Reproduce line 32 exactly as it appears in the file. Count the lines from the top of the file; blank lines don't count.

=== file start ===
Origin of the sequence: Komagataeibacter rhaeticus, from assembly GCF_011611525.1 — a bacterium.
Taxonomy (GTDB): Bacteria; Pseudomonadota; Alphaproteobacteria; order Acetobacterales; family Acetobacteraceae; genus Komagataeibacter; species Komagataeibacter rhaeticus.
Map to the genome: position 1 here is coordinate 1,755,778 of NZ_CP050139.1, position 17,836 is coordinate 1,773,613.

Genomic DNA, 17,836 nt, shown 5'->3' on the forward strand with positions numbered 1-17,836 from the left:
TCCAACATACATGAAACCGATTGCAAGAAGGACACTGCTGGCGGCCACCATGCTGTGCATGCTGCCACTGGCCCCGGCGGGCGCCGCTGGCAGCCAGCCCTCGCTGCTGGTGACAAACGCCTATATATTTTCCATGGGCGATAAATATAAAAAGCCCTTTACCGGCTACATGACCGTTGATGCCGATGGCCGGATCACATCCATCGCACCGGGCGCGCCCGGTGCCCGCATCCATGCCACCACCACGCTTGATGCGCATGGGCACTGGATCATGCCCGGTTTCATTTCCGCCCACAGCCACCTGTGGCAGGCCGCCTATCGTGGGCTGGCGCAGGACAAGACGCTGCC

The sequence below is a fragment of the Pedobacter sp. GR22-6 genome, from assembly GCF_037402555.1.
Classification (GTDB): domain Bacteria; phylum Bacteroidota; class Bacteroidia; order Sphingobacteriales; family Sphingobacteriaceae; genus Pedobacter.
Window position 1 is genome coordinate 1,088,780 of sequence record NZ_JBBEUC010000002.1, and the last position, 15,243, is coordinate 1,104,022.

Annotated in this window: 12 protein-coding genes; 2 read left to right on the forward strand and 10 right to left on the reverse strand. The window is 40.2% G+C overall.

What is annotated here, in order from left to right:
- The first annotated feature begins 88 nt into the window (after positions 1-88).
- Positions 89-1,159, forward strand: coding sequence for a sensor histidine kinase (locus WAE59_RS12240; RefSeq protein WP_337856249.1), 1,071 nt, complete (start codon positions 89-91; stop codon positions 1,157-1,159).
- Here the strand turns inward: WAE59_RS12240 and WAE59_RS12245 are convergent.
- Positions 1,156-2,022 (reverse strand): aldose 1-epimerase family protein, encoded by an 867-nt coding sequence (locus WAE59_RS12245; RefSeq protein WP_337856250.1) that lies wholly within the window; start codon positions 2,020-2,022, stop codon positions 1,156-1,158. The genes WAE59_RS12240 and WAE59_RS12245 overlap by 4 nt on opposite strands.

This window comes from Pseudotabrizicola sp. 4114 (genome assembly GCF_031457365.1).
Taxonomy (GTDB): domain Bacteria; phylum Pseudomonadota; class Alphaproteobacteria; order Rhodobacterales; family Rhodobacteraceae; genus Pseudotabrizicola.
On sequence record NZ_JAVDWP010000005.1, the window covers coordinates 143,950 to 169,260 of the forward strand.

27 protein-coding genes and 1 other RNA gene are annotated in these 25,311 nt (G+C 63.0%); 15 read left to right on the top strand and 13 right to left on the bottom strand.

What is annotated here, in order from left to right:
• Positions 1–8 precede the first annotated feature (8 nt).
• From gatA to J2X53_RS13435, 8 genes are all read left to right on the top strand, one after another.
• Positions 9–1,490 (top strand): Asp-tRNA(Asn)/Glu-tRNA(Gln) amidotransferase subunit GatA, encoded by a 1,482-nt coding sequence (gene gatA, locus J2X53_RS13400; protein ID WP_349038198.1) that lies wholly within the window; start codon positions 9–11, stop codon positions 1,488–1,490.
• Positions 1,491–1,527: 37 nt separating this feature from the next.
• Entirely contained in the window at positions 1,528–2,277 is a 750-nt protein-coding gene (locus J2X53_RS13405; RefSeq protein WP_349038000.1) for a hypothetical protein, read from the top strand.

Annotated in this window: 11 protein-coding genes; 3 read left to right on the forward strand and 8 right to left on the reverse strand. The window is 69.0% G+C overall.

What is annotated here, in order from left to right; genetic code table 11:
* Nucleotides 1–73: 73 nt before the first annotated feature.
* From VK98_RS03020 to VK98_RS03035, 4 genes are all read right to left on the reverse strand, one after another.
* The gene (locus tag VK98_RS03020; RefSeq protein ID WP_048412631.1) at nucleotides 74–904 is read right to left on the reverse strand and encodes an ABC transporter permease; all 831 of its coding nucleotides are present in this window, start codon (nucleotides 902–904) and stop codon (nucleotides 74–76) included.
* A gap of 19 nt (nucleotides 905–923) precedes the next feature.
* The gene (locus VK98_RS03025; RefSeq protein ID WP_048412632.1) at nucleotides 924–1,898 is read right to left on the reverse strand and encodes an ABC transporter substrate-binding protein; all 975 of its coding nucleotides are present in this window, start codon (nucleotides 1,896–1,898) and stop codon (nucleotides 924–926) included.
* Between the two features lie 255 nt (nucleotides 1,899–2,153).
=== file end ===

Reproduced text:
* Between the two features lie 255 nt (nucleotides 1,899–2,153).